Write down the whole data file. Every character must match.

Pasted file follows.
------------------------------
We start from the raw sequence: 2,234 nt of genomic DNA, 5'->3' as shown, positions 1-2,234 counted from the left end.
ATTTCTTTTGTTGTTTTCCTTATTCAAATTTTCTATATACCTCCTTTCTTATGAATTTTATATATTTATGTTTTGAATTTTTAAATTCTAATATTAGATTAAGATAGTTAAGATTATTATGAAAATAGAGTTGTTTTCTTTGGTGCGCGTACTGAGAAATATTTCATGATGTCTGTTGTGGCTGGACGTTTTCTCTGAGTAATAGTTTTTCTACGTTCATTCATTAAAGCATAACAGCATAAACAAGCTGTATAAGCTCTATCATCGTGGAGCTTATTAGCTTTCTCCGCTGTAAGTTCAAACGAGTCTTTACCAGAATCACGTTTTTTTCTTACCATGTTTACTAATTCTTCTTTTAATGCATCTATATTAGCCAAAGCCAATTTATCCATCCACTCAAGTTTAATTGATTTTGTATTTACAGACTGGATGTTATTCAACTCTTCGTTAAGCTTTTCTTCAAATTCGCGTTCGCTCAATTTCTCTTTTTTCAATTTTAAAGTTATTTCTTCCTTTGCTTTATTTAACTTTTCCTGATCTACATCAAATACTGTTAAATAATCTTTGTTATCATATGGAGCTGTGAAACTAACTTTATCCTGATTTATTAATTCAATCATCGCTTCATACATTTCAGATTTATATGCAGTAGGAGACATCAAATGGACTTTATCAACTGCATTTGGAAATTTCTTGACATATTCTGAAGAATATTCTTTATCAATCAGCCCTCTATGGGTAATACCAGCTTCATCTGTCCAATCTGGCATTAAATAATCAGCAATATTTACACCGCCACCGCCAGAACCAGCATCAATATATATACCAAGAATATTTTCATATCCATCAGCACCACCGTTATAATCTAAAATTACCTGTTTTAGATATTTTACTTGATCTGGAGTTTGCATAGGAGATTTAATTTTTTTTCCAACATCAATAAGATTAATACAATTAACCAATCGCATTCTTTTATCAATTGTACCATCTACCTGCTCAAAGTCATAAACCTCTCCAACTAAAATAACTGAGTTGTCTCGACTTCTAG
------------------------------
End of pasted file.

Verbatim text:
We start from the raw sequence: 2,234 nt of genomic DNA, 5'->3' as shown, positions 1-2,234 counted from the left end.
ATTTCTTTTGTTGTTTTCCTTATTCAAATTTTCTATATACCTCCTTTCTTATGAATTTTATATATTTATGTTTTGAATTTTTAAATTCTAATATTAGATTAAGATAGTTAAGATTATTATGAAAATAGAGTTGTTTTCTTTGGTGCGCGTACTGAGAAATATTTCATGATGTCTGTTGTGGCTGGACGTTTTCTCTGAGTAATAGTTTTTCTACGTTCATTCATTAAAGCATAACAGCATAAACAAGCTGTATAAGCTCTATCATCGTGGAGCTTATTAGCTTTCTCCGCTGTAAGTTCAAACGAGTCTTTACCAGAATCACGTTTTTTTCTTACCATGTTTACTAATTCTTCTTTTAATGCATCTATATTAGCCAAAGCCAATTTATCCATCCACTCAAGTTTAATTGATTTTGTATTTACAGACTGGATGTTATTCAACTCTTCGTTAAGCTTTTCTTCAAATTCGCGTTCGCTCAATTTCTCTTTTTTCAATTTTAAAGTTATTTCTTCCTTTGCTTTATTTAACTTTTCCTGATCTACATCAAATACTGTTAAATAATCTTTGTTATCATATGGAGCTGTGAAACTAACTTTATCCTGATTTATTAATTCAATCATCGCTTCATACATTTCAGATTTATATGCAGTAGGAGACATCAAATGGACTTTATCAACTGCATTTGGAAATTTCTTGACATATTCTGAAGAATATTCTTTATCAATCAGCCCTCTATGGGTAATACCAGCTTCATCTGTCCAATCTGGCATTAAATAATCAGCAATATTTACACCGCCACCGCCAGAACCAGCATCAATATATATACCAAGAATATTTTCATATCCATCAGCACCACCGTTATAATCTAAAATTACCTGTTTTAGATATTTTACTTGATCTGGAGTTTGCATAGGAGATTTAATTTTTTTTCCAACATCAATAAGATTAATACAATTAACCAATCGCATTCTTTTATCAATTGTACCATCTACCTGCTCAAAGTCATAAACCTCTCCAACTAAAATAACTGAGTTGTCTCGACTTCTAG